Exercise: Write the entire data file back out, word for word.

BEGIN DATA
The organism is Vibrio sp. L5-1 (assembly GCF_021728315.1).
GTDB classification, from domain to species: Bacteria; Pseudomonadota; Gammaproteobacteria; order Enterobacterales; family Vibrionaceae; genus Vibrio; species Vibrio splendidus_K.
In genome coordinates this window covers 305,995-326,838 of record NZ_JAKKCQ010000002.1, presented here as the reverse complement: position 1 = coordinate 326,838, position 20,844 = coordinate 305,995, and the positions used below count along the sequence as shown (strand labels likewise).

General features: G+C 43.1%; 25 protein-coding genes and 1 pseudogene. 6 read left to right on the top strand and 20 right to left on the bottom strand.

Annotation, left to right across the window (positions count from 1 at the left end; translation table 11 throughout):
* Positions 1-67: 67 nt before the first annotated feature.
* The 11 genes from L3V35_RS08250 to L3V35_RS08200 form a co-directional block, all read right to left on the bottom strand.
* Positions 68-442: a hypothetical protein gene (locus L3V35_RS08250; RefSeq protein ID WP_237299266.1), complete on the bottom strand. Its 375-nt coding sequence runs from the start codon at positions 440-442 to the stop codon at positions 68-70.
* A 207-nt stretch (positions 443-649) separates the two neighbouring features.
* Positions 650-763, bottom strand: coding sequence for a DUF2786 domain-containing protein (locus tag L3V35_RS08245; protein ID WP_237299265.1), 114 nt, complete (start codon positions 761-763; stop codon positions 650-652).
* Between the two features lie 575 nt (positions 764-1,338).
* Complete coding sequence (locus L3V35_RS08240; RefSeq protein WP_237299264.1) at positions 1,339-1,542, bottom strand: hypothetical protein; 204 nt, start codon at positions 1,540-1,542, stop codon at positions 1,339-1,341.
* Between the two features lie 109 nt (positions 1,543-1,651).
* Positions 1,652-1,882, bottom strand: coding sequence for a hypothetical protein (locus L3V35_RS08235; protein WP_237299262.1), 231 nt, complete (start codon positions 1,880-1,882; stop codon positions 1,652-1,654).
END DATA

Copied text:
The organism is Vibrio sp. L5-1 (assembly GCF_021728315.1).
GTDB classification, from domain to species: Bacteria; Pseudomonadota; Gammaproteobacteria; order Enterobacterales; family Vibrionaceae; genus Vibrio; species Vibrio splendidus_K.
In genome coordinates this window covers 305,995-326,838 of record NZ_JAKKCQ010000002.1, presented here as the reverse complement: position 1 = coordinate 326,838, position 20,844 = coordinate 305,995, and the positions used below count along the sequence as shown (strand labels likewise).

General features: G+C 43.1%; 25 protein-coding genes and 1 pseudogene. 6 read left to right on the top strand and 20 right to left on the bottom strand.

Annotation, left to right across the window (positions count from 1 at the left end; translation table 11 throughout):
* Positions 1-67: 67 nt before the first annotated feature.
* The 11 genes from L3V35_RS08250 to L3V35_RS08200 form a co-directional block, all read right to left on the bottom strand.
* Positions 68-442: a hypothetical protein gene (locus L3V35_RS08250; RefSeq protein ID WP_237299266.1), complete on the bottom strand. Its 375-nt coding sequence runs from the start codon at positions 440-442 to the stop codon at positions 68-70.
* A 207-nt stretch (positions 443-649) separates the two neighbouring features.
* Positions 650-763, bottom strand: coding sequence for a DUF2786 domain-containing protein (locus tag L3V35_RS08245; protein ID WP_237299265.1), 114 nt, complete (start codon positions 761-763; stop codon positions 650-652).
* Between the two features lie 575 nt (positions 764-1,338).
* Complete coding sequence (locus L3V35_RS08240; RefSeq protein WP_237299264.1) at positions 1,339-1,542, bottom strand: hypothetical protein; 204 nt, start codon at positions 1,540-1,542, stop codon at positions 1,339-1,341.
* Between the two features lie 109 nt (positions 1,543-1,651).
* Positions 1,652-1,882, bottom strand: coding sequence for a hypothetical protein (locus L3V35_RS08235; protein WP_237299262.1), 231 nt, complete (start codon positions 1,880-1,882; stop codon positions 1,652-1,654).